Hatch: Independent CRS Report Confirms HHS Has Authority to Waive Burdensome Medicaid Requirements in New Health Law
Calls on Secretary Kathleen Sebelius During Committee Hearing to Heed to the Calls of Governors and Do Away With Unreasonable Regulations
WASHINGTON –U.S. Senator Orrin Hatch (R-Utah), Ranking Member of the Senate Finance Committee, today called on Health and Human Services Secretary Kathleen Sebelius to heed to the calls of Governors representing cash-strapped states and waive the onerous maintenance-of-effort (MOE) restrictions that were included in the stimulus and in the new health law.
“The Medicaid mandates included in ObamaCare are crippling state budgets, encroaching on their flexibility to lower Medicaid spending, and tying states hands in targeting scarce resources to the most vulnerable beneficiaries,” said Hatch, who has led the charge against the unreasonable MOE restrictions and the expansion of Medicaid in the new health law. “Despite repeated calls from our Governors to waive such burdensome regulations, Secretary Sebelius has turned a blind eye to the fiscal fiasco the maintenance of effort requirements have generated. An independent CRS Report now confirms that the Secretary does, indeed, have the authority to do away with the requirements and it is incumbent upon the Department of Health and Human Services to act now and heed to the Governors call for help.”
The $2.6 trillion health law included maintenance-of-effort restrictions on states that forces them to maintain expanded eligibility requirements. Given the states’ $175 billion collective budget crisis, a majority of Governors have requested relief from the maintenance-of-effort restrictions. These regulations have hampered state efforts to balance their budgets and forced them to make cuts to education, law enforcement, and other state priorities. Secretary Sebelius has repeatedly said she does not have the authority to authorize the waivers.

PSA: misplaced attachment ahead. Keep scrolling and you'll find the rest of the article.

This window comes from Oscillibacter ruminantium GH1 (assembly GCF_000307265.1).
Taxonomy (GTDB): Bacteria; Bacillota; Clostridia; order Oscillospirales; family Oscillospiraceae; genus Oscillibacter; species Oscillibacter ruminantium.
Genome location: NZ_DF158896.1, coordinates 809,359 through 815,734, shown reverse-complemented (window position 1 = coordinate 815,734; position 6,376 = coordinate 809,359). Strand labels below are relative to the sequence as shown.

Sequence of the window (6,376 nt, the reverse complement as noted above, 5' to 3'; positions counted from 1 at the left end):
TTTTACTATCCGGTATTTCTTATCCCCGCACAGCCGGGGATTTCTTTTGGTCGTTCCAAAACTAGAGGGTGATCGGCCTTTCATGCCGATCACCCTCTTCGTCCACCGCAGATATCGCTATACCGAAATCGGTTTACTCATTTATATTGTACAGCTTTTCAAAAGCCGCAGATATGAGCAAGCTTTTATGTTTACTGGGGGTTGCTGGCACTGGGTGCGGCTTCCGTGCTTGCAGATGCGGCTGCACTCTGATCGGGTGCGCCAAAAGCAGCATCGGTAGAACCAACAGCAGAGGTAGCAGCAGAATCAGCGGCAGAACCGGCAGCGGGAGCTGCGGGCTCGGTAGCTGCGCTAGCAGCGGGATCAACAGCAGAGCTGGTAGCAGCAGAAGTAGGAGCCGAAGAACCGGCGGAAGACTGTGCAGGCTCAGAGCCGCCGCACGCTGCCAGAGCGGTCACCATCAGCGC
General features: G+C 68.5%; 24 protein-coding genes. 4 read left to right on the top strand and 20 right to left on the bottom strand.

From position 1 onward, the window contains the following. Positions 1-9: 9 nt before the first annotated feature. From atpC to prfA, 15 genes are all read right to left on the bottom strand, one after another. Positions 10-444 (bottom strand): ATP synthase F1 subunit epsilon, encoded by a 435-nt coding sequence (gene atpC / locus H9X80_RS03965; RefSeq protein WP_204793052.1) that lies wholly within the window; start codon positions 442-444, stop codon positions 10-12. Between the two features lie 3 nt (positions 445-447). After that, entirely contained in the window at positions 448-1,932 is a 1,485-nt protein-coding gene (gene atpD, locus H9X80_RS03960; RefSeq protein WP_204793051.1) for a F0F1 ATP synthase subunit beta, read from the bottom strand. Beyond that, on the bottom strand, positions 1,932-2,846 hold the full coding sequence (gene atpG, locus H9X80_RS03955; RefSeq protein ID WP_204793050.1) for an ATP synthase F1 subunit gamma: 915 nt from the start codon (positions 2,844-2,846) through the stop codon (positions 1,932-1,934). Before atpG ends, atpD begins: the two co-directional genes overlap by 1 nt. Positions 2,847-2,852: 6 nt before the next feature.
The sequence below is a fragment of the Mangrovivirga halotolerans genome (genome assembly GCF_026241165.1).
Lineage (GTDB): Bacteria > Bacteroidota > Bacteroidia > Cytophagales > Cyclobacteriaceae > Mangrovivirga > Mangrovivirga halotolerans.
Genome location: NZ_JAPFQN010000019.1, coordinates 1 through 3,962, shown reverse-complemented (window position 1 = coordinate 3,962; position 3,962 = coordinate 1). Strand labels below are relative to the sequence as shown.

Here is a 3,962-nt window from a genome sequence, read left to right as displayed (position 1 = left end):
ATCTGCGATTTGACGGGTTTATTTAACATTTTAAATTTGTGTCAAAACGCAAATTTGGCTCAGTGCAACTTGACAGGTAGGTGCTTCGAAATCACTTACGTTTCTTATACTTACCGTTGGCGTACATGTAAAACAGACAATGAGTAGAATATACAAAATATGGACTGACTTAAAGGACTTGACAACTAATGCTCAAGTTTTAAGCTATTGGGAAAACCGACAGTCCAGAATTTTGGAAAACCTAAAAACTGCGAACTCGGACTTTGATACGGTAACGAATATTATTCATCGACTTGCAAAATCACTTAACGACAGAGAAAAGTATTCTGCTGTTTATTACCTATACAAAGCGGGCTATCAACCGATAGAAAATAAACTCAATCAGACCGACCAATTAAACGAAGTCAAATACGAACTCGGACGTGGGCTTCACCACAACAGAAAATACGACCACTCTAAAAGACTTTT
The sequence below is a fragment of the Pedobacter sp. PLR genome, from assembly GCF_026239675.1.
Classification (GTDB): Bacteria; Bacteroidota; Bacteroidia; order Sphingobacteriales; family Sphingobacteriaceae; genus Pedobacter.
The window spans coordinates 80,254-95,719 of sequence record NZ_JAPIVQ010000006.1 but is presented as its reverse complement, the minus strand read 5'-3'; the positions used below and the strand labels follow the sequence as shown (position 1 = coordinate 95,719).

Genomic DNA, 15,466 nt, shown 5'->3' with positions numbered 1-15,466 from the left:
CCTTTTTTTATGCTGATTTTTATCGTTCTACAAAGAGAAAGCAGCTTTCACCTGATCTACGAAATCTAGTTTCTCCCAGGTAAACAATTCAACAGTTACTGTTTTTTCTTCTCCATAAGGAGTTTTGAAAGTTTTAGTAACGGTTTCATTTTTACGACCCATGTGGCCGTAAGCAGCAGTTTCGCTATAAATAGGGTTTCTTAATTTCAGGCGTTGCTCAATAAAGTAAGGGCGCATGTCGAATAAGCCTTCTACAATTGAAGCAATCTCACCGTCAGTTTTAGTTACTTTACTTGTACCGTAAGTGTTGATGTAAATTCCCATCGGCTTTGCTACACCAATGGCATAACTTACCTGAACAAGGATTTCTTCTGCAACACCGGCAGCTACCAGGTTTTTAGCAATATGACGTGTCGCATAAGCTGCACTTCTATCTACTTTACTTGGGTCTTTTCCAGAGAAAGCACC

Despite such claims, during a hearing with Secretary Sebelius examining ObamaCare today, Senator Hatch cited an independent Congressional Research Services (CRS) report that confirmed the Secretary has the authority, if she chooses to use it, to waive such burdensome regulations.
Specifically, the report found:
• “States may apply for waivers under various provisions of the Social Security Act, including… the demonstration project waiver under Section 1115 of the Social Security Act (‘section 1115’).
o Section 1115, the subject of this analysis, allows the Secretary to waive the requirements of specific sections of the Social Security Act, including section 1902, for any ‘experimental, pilot or demonstration project which, in the judgment of the Secretary, is likely to assist in promoting the objectives of title… XIX of this chapter… in a state or states.’
o The Secretary may waive the specified provisions ‘to the extent and for the period he finds necessary to enable such State or States to carry out such project.’
o The Secretary’s discretion to approve demonstration projects under Section 1115 is broad, and the courts have been reluctant to circumscribe the Secretary’s authority under this provision.
• Congress placed the PPACA MOE requirements, described above, in section 1902(a) of the Social Security Act. The Secretary has the authority, when she chooses to grant a section 1115 demonstration project waiver to a state, to waive compliance with the provisions of section 1902... In either case, it is likely that the courts would accord considerable deference to the Secretary’s interpretation of the provisions in question, and uphold the Secretary’s determination as ‘a reasonable interpretation made by the administrator of an agency.’”
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